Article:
Androgynous Lemon say that the algorithms are a problem. “With platforms such as Spotify being so dominated by both automatically and industry generated playlists it often feels like you’re flying under the radar, and not in the fun way. That said, playlists like Hatchlings, Release Radar, and other New Zealand specific recent release playlists are a godsend.”

In response, Spotify claims they are “lowering barriers to entry and democratising access to audio for listeners. Artists no longer need big budgets to create, distribute, and amplify their music around the world. In 2020, over 76,000 artists were added to Spotify playlists for the first time, the large majority of which were discovered through our playlist pitching tool, which is freely available to all artists.”

Local artists also worry about Spotify’s effect on their main source of revenue: Live shows. Zi says that “money is made from ticket sales and not people buying your music. Problem is, if you're a small time artist, why would anyone pay to see you live? They can already listen to you entirely for free via streaming.” 

With students not exactly flush in cash either, artists increasingly end up performing for free. Although it’s great to get the buzz of a live performance, there are other expenses. “I need gear. Or things need fixing. And I got to get to the venue. And sometimes you gotta pay the venue, like the “deposits” for Starters Bar and Dive Bar, although you keep any money you get from tickets. I'm not getting money for all the hours where I could be working, or I'm not working because I'm doing a gig.”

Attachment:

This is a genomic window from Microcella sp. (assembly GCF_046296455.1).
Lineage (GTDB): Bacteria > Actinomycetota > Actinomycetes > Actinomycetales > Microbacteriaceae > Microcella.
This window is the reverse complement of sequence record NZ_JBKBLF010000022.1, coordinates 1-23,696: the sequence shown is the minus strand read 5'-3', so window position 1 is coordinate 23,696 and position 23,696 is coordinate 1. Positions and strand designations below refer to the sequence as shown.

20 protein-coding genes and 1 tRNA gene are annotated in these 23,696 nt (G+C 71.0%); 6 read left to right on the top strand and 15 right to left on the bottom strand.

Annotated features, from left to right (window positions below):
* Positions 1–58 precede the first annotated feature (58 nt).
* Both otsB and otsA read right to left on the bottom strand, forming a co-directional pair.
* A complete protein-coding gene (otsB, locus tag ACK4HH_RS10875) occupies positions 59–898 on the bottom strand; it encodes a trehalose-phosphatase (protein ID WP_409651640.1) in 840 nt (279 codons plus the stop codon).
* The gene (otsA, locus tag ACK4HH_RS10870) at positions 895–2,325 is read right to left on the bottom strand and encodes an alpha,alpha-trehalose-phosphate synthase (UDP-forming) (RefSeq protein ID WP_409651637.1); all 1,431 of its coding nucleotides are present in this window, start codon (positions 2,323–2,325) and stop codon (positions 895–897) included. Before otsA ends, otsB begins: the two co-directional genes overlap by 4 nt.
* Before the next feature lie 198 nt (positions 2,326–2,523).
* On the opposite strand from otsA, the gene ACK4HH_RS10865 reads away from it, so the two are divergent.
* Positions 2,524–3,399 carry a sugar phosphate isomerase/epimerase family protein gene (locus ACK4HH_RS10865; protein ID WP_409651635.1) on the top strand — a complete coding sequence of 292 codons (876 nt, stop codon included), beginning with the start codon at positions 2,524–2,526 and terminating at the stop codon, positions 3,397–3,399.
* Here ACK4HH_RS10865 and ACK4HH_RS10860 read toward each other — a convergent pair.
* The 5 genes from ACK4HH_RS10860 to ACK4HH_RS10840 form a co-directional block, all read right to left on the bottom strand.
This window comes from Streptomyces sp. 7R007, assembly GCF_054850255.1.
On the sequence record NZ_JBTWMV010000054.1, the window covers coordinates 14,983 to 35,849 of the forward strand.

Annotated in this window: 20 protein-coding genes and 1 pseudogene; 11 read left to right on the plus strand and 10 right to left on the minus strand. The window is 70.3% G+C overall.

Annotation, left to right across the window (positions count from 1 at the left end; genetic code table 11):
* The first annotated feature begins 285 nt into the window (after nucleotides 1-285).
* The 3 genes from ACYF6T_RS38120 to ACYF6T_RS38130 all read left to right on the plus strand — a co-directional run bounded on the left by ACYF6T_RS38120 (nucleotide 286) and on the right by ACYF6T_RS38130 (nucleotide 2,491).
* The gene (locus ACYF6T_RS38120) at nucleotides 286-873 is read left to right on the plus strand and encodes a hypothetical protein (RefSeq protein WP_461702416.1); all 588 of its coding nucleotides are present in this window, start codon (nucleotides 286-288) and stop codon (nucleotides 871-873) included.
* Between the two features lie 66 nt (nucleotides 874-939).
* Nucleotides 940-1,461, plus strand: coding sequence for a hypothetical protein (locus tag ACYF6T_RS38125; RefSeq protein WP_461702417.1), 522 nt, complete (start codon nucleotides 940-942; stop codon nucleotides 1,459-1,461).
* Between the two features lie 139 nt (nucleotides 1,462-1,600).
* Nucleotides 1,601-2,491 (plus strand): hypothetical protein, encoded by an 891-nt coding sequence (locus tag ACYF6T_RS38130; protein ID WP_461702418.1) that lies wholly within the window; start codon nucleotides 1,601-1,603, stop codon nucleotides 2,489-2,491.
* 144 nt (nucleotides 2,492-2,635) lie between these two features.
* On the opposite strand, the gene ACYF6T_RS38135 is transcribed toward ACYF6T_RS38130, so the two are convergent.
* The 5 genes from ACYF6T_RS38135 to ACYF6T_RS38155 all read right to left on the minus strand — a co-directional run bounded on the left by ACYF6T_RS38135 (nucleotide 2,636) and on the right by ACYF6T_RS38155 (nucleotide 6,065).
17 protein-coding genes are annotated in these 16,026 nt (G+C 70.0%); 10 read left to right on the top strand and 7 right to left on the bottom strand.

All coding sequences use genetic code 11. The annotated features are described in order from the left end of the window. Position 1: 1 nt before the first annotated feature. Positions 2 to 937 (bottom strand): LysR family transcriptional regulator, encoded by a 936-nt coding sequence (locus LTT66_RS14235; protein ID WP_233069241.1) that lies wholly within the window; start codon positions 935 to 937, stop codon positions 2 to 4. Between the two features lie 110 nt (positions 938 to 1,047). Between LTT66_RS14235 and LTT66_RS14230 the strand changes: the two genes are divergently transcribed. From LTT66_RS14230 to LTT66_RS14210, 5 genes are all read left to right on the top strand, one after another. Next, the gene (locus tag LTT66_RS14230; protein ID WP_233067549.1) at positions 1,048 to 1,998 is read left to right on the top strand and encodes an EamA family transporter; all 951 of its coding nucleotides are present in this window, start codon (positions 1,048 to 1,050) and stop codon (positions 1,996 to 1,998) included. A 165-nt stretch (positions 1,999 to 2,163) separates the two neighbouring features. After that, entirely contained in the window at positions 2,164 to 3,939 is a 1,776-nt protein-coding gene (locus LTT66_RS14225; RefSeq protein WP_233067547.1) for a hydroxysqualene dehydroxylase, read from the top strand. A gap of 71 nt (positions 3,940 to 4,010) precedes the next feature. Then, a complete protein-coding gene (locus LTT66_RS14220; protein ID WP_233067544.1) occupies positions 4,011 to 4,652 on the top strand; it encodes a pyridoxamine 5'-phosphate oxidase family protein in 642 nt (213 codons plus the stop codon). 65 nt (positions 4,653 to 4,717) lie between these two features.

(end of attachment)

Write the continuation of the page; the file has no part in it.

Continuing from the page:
For Zi, it’s not really about making bank, but just being able to keep making music. Recording costs money too. “Either you've bought all the recording gear or you're hiring a studio and paying someone to mix and master. You're spending money to make music and are unlikely to make any money back.”

So, what’s a broke student to do? Bandcamp was a top suggestion for online music, where instead of paying a set price to download music, you pay what you want. Night Lunch says they’ve “made more money from that than any streaming revenue.” Androgynous Lemon said that on Bandcamp, “even paying $2.00 means we get more than twice the return we’d get off Spotify, and that lets us record more music and play more and better gigs.” If you’re stuck on streaming, at least make sure you’re paying. Artists make more money per stream that way, and most services have student discounts as well (Spotify and Apple Music charge $7.50 per month for students).

Another way to support is to get your local business to purchase a OneMusic license. Whether they’re playing the radio, Spotify or good old-fashioned CDs and cassette tapes, it’s actually a legal requirement under the Copyright Act because music is usually only sold and distributed for private use. The upside is that this money goes to APRA AMCOS (aka the organisation who run the Silver Scroll Awards) and Recorded Music NZ, who represent songwriters, music publishers, record companies and artists. Ultimately, APRA AMCOS says 87% of that cash goes back to musos.

Artists agreed on the most important thing: if you love musos, get out and see them live. Even with their music available everywhere, Night Lunch “ultimately see themselves as a live band.” Gigs make artists the most money, and more importantly, it’s bloody good fun. 

“Live shows is where it’s at — that’s definitely the best way to support your local artists, going out to the shows and having fun with your friends. You listen to the songs on Spotify to get excited to go out to the show,” says Boaz.

“Support your muso friends (and local artists and venues!) buy their merch, share their stuff, stream them in the background, buy their music on Bandcamp, pay $5 to see their gig. Feed them Creme Eggs,” says Zi. “Venues will stop having live music if it doesn't make money and they can't afford to pay bands. Bands will stop having bands if venues can't afford to pay bands.”

This article first appeared in Issue 9, 2021.
Posted 5:35pm Sunday 2nd May 2021 by Denzel Chung.